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Cautious welcome for ‘zero hour’ review

A Lancashire employment lawyer has given a cautious welcome to the news of the Labour Party’s announcement that it would introduce legislation to limit so-called ‘zero hour’ contracts.

Such contracts of employment usually exist in service industries like retail or hospitality, and mean that employers have a pool of on-call staff to choose from, but staff have no guarantee of work.

Recently trade unions have called these contracts exploitative, and now Ed Miliband has announced that, if in government, Labour would introduce changes meaning, for example, that workers can demand a regular fixed hours contract from their employer if they have worked for them for more than six months.

Also, a fixed hours contract would come into force automatically if a staff member has worked for the same business for more than a year, and protection would be introduced from employers who, for instance, demand that staff do not work for other businesses or cancel shifts at short notice.

But Kimberley Barrett-St.Vall, solicitor in the Employment team at law firm Napthens, has urged caution over the changes, warning it will still be possible to circumvent the proposed new rules.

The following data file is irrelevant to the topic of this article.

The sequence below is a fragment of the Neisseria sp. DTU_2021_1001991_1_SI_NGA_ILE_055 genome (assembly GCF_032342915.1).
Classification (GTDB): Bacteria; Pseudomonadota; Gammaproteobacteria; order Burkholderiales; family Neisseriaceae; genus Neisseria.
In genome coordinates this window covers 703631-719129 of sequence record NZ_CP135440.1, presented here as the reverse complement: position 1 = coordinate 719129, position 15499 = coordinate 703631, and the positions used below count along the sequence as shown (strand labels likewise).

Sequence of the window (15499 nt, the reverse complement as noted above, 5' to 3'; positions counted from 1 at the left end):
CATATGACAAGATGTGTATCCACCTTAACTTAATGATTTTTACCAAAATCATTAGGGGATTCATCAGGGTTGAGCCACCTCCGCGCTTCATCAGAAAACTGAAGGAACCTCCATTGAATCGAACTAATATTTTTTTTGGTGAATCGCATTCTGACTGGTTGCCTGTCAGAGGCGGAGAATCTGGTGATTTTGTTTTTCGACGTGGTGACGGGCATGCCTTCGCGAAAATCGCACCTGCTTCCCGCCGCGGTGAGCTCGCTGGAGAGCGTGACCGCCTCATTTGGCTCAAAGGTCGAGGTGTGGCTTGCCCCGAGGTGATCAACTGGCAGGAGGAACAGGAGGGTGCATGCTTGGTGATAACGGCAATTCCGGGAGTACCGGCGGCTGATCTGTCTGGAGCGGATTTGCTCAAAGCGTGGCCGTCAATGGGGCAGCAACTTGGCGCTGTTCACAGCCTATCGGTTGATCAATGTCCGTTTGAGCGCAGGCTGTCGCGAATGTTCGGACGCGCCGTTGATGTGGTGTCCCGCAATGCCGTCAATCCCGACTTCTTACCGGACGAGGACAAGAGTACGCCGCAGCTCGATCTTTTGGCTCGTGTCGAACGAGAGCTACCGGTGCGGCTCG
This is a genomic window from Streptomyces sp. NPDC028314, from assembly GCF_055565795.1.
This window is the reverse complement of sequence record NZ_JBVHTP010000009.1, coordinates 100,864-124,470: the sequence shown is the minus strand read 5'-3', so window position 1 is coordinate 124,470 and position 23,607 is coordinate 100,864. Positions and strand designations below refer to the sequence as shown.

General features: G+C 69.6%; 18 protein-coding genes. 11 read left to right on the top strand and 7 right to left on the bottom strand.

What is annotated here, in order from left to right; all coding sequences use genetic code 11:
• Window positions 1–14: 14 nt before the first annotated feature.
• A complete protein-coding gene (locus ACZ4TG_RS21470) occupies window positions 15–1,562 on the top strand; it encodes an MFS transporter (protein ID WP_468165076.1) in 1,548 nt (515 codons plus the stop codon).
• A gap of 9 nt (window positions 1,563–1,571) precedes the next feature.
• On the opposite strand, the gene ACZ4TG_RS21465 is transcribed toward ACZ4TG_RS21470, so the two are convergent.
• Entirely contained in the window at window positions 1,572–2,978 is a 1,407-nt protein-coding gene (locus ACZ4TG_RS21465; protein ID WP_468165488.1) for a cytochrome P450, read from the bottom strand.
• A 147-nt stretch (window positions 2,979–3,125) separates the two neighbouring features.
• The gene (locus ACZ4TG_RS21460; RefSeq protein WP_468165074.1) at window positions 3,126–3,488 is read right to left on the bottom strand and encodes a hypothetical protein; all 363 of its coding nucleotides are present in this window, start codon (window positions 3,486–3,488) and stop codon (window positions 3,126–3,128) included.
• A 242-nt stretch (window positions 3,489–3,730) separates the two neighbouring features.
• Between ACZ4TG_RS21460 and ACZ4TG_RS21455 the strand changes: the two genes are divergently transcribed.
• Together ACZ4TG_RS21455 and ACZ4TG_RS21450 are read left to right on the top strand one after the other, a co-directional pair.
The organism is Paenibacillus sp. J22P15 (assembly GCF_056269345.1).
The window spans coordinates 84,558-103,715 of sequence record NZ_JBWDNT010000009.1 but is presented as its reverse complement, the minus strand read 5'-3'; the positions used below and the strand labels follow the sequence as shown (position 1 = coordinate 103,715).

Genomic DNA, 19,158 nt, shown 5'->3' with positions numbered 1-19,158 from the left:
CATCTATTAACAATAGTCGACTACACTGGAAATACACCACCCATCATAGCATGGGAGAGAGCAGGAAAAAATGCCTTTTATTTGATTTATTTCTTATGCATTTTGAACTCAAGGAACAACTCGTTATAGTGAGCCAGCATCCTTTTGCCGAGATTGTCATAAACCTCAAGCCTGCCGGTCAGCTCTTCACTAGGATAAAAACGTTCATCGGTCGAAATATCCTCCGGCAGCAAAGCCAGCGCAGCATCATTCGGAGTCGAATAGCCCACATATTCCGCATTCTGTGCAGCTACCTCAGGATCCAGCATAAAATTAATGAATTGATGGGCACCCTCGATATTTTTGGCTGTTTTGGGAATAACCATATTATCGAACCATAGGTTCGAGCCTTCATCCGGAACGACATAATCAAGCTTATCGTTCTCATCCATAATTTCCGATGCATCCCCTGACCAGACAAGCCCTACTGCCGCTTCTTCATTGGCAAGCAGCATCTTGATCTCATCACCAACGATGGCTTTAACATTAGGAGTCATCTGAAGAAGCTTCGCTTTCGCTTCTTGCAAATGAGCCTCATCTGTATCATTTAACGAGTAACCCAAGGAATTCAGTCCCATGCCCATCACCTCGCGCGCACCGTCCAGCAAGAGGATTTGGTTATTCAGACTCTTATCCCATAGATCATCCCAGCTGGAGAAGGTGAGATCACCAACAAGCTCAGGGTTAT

She also revealed: “In my experience zero hour contracts have usually been used where it is mutually beneficial for both parties, offering corresponding flexibility for employer and staff member.

“I have not come across a situation where they were being used to exploit a member of staff, and it’s important to remember that if an individual does work for the same employer in a regular pattern of employment, corresponding rights against unfair dismissal are likely to exist in any event.

“Under the proposals there is nothing to stop a business laying off a member of staff before the requisite time periods have been reached – six months or a year – so they would be no better off.

“For many people, zero hour contracts are genuinely a better way to work.”